I should like to ask the right hon. Gentleman a few plain questions. The first is whether the rule he has laid down that no paper, the proprietor of which has committed a crime, is to get Government advertisements, is applicable to every crime? Does it apply to the crime of libel in England as much as to the crime of conspiracy or the publication of meetings of suppressed branches of the League in Ireland? Has he considered, with the right hon. Gentleman the President of the English Local Government Board, whether the same principle is to apply to advertisements issued by the English Board? If it is to be applied to both countries, we in Ireland will have no special ground of complaint. If, however, the right hon. Gentleman lays down that the rule shall only be applicable to Ireland, I want to know what becomes of his promises of equal laws for England and Ireland? I should like to know also how the right hon. Gentleman is giving notice of events of which he is bound to give notice in districts where the only newspapers with any considerable circulation are papers which, according to his theory, have broken the law? Is he going to publish official newspapers for the purpose of bringing the advertisements before the public? And if the right hon. Gentleman deigns to answer these questions, he might also give some reply as to the case of religious intolerance which I brought before him, and which, owing no doubt to inadvertence and not to intentional discourtesy, he has omitted to mention.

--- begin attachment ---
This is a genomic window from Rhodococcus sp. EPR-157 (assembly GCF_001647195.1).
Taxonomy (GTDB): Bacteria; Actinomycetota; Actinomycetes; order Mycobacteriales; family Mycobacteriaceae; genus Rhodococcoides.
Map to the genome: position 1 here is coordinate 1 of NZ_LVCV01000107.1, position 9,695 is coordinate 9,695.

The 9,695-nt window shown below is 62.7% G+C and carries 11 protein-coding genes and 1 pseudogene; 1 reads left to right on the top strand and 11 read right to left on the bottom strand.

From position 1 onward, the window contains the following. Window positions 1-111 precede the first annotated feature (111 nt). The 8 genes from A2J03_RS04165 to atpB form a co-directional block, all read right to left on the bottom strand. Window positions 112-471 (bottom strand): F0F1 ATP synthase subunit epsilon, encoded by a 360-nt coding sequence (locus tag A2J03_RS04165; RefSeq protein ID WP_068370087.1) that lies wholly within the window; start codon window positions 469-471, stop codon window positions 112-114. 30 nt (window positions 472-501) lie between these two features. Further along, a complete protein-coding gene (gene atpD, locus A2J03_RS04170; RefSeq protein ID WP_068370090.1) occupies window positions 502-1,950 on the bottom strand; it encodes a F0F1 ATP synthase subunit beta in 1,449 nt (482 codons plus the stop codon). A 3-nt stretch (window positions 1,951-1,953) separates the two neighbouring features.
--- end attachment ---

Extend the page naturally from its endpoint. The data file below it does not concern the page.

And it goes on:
(6.35.) MR. CLANCY (Dublin Co., N.)

A surprising statement was made by the right hon. Gentleman the Chief Secretary a short time ago. He said that no question of politics entered into this matter. That reminds one of the statement that no question of religion enters into Jury-packing. If no question of politics enters into the question, how is it that everywhere throughout Ireland, since the right hon. Gentleman has been and before he was at the Irish Office, the only newspapers that have got the Government advertisements are the Conservative papers? We know that in every department of Dublin Castle the officials discuss among themselves what are the politics of the various newspapers, and in every case, unless there be special reason to the contrary, we know that the fact of a paper being Nationalist or not decides the question whether it is to get the advertisements. It is utterly ridiculous and preposterous to pretend the reverse. We know that the question of politics enters into the matter of giving advertisements, and we shall not hesitate to express our opinion here with regard to it on every possible occasion. The thing has been aggravated, and the injustice and scandal have become perfectly flagrant under the administration of the right hon. Gentleman. The right hon. Gentleman asked for a case in which advertisements have been refused to a newspaper that has not broken the law. There is the case of Mr. Condon, the proprietor of the Carlow Nationalist. He was merely asked to give securities for good behaviour, and, as has been admitted in this House, that is not even a punishment. It was not alleged chat he had broken the law, and he has not broken the law since, because if he had, I suppose the right hon. Gentleman would have prosecuted him under his Coercion Act. Then there is the case of the Leinster Leader. What crime his that paper committed that it should be deprived of all the Government advertisements? It will not do for the right hon. Gentleman to ride off on State platitudes and generalities, by saying that no man is deprived of an advertisement who does not break the law, when he knows that, as a matter of fact, the assertion is completely without foundation.